You should never leave your pet in the car – the temperature inside can rise over 100 degrees in minutes. These temperatures can be fatal to our furry family members!
You know that moment when we get into our car that’s been parked in the sun all day. First, you notice how stuffy, then you reach for the seatbelt, or grab the steering wheel – ouch! So it’s no secret, the inside of cars get hot when they’re parked in the summer heat.
Also, you wouldn’t leave a child unattended in a parked car, even with the windows cracked. Why would anyone leave their pets? How many times have you seen a dog in the backseat, with a window or two cracked, while the owner is “just running a quick errand”?
The inside of cars can heat up fast, especially in the summer sun.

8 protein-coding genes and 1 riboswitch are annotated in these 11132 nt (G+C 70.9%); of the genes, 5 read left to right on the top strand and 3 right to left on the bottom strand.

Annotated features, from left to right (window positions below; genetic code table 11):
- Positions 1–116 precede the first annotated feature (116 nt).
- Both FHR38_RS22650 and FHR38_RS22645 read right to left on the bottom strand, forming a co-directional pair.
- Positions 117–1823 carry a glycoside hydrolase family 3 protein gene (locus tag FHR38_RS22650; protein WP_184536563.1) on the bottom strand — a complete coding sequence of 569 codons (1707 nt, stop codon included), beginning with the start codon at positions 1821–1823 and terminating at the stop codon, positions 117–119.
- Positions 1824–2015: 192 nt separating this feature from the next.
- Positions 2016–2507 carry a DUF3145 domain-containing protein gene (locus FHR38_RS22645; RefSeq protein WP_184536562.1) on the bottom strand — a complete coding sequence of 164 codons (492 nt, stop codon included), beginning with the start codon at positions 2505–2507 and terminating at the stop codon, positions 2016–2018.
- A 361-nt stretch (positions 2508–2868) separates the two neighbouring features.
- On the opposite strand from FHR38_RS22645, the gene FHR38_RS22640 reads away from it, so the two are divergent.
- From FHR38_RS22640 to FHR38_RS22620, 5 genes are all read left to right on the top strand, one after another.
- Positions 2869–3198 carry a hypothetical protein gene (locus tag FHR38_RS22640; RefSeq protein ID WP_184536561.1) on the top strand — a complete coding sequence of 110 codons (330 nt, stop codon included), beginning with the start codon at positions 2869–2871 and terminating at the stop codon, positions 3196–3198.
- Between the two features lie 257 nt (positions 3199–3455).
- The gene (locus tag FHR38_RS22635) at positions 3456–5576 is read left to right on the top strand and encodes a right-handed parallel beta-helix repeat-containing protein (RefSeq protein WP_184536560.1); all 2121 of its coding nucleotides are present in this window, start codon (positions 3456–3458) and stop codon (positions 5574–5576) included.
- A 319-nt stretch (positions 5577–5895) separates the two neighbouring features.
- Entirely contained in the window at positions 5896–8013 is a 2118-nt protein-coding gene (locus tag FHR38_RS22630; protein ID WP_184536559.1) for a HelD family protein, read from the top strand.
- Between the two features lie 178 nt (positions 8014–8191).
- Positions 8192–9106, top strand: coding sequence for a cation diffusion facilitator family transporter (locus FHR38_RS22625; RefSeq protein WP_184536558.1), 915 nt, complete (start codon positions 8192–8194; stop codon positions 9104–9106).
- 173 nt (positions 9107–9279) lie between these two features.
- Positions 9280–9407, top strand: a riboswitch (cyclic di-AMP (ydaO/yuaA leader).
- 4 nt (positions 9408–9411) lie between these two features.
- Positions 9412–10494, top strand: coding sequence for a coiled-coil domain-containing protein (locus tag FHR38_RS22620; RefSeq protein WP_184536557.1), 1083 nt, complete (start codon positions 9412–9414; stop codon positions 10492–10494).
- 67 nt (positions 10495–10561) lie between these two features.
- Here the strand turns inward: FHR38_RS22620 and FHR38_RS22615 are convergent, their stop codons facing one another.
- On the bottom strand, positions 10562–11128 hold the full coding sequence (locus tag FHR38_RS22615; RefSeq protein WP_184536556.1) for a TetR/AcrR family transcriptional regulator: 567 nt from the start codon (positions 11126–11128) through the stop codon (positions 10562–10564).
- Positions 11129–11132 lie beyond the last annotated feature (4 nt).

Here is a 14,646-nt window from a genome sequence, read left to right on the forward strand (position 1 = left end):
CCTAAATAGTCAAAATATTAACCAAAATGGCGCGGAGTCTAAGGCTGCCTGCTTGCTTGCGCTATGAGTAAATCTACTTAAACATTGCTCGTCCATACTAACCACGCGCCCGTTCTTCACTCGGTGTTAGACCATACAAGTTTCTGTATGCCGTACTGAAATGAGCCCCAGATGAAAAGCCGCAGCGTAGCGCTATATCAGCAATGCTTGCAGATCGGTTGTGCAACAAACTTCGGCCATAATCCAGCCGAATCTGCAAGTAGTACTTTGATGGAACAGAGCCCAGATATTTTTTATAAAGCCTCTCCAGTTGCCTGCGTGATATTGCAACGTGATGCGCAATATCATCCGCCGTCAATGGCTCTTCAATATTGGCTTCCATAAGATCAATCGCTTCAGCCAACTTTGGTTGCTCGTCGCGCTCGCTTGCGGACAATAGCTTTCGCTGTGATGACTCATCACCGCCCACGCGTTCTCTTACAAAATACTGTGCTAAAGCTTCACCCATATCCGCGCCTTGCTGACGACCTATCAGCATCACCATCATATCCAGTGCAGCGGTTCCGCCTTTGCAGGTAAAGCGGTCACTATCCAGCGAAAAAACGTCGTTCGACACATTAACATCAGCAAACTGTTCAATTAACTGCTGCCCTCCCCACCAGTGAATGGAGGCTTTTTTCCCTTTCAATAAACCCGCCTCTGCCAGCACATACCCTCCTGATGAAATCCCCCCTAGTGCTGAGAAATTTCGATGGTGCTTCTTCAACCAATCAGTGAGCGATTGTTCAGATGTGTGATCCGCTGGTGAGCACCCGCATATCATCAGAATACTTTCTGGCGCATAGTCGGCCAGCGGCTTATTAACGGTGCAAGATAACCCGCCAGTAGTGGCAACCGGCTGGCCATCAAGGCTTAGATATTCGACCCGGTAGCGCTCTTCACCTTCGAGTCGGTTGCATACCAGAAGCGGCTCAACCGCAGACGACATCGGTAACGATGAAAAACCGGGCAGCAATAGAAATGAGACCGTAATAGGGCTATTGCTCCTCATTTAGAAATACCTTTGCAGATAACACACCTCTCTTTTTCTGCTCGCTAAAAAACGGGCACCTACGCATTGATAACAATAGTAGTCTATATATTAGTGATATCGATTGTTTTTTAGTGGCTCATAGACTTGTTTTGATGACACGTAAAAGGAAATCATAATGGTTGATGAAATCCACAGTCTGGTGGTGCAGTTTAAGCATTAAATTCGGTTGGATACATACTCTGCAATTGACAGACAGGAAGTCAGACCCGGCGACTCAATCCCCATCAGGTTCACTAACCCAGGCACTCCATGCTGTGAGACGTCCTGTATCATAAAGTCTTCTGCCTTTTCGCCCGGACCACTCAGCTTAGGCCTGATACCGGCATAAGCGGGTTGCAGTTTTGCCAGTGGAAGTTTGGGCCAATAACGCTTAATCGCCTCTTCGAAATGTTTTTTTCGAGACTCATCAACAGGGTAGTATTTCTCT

When it’s only 70 degrees outside, the inside of your car can reach over 100 degrees in less than 30 minutes. When the outside temperature is 80 degrees, the inside of your car will reach nearly 100 degrees in only 10 minutes!
Remember, our furry family members are wearing a fur coat that they can’t take off. That gives them a lot of insulation to keep the heat in. They also can’t sweat to cool themselves off like we can. Instead, they pant and can get dehydrated very quickly. Just being in those kinds of temperatures for a few minutes can lead to dehydration, overheating, and dangerous heat stroke. Review the signs of heat stroke, so you know what to watch for, and how you can start cooling your pet off even before you bring him to your veterinarian for emergency attention.